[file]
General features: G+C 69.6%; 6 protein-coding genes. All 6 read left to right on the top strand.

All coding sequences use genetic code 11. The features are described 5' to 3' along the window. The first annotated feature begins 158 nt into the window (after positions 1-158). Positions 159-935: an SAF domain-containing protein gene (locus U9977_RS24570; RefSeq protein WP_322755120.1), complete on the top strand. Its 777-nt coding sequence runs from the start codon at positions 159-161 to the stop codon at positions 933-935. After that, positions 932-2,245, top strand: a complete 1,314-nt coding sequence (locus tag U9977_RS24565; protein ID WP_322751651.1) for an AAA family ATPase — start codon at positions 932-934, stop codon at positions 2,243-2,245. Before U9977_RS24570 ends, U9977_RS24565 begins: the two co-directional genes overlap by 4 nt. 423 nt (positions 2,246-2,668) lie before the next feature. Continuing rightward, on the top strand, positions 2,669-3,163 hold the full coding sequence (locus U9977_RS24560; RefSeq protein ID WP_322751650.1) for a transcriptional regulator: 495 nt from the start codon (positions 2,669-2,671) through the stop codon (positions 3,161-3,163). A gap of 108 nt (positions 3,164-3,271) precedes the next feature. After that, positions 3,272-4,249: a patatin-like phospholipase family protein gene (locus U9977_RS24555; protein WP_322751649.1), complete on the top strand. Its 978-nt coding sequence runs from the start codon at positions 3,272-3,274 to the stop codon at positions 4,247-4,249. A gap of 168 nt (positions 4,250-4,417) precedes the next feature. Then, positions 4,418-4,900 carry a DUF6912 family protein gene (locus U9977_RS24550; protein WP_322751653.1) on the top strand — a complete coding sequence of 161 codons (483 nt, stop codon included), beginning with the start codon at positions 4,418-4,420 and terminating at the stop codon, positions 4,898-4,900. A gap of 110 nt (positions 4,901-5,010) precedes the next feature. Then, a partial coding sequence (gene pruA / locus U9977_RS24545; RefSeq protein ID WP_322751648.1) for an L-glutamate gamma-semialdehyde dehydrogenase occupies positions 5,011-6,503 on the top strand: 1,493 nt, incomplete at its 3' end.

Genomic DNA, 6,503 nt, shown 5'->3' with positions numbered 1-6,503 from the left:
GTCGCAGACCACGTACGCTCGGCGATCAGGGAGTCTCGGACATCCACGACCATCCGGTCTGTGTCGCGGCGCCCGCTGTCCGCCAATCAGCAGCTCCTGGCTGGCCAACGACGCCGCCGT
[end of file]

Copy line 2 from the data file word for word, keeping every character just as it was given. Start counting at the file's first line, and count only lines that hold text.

All coding sequences use genetic code 11. The features are described 5' to 3' along the window. The first annotated feature begins 158 nt into the window (after positions 1-158). Positions 159-935: an SAF domain-containing protein gene (locus U9977_RS24570; RefSeq protein WP_322755120.1), complete on the top strand. Its 777-nt coding sequence runs from the start codon at positions 159-161 to the stop codon at positions 933-935. After that, positions 932-2,245, top strand: a complete 1,314-nt coding sequence (locus tag U9977_RS24565; protein ID WP_322751651.1) for an AAA family ATPase — start codon at positions 932-934, stop codon at positions 2,243-2,245. Before U9977_RS24570 ends, U9977_RS24565 begins: the two co-directional genes overlap by 4 nt. 423 nt (positions 2,246-2,668) lie before the next feature. Continuing rightward, on the top strand, positions 2,669-3,163 hold the full coding sequence (locus U9977_RS24560; RefSeq protein ID WP_322751650.1) for a transcriptional regulator: 495 nt from the start codon (positions 2,669-2,671) through the stop codon (positions 3,161-3,163). A gap of 108 nt (positions 3,164-3,271) precedes the next feature. After that, positions 3,272-4,249: a patatin-like phospholipase family protein gene (locus U9977_RS24555; protein WP_322751649.1), complete on the top strand. Its 978-nt coding sequence runs from the start codon at positions 3,272-3,274 to the stop codon at positions 4,247-4,249. A gap of 168 nt (positions 4,250-4,417) precedes the next feature. Then, positions 4,418-4,900 carry a DUF6912 family protein gene (locus U9977_RS24550; protein WP_322751653.1) on the top strand — a complete coding sequence of 161 codons (483 nt, stop codon included), beginning with the start codon at positions 4,418-4,420 and terminating at the stop codon, positions 4,898-4,900. A gap of 110 nt (positions 4,901-5,010) precedes the next feature. Then, a partial coding sequence (gene pruA / locus U9977_RS24545; RefSeq protein ID WP_322751648.1) for an L-glutamate gamma-semialdehyde dehydrogenase occupies positions 5,011-6,503 on the top strand: 1,493 nt, incomplete at its 3' end.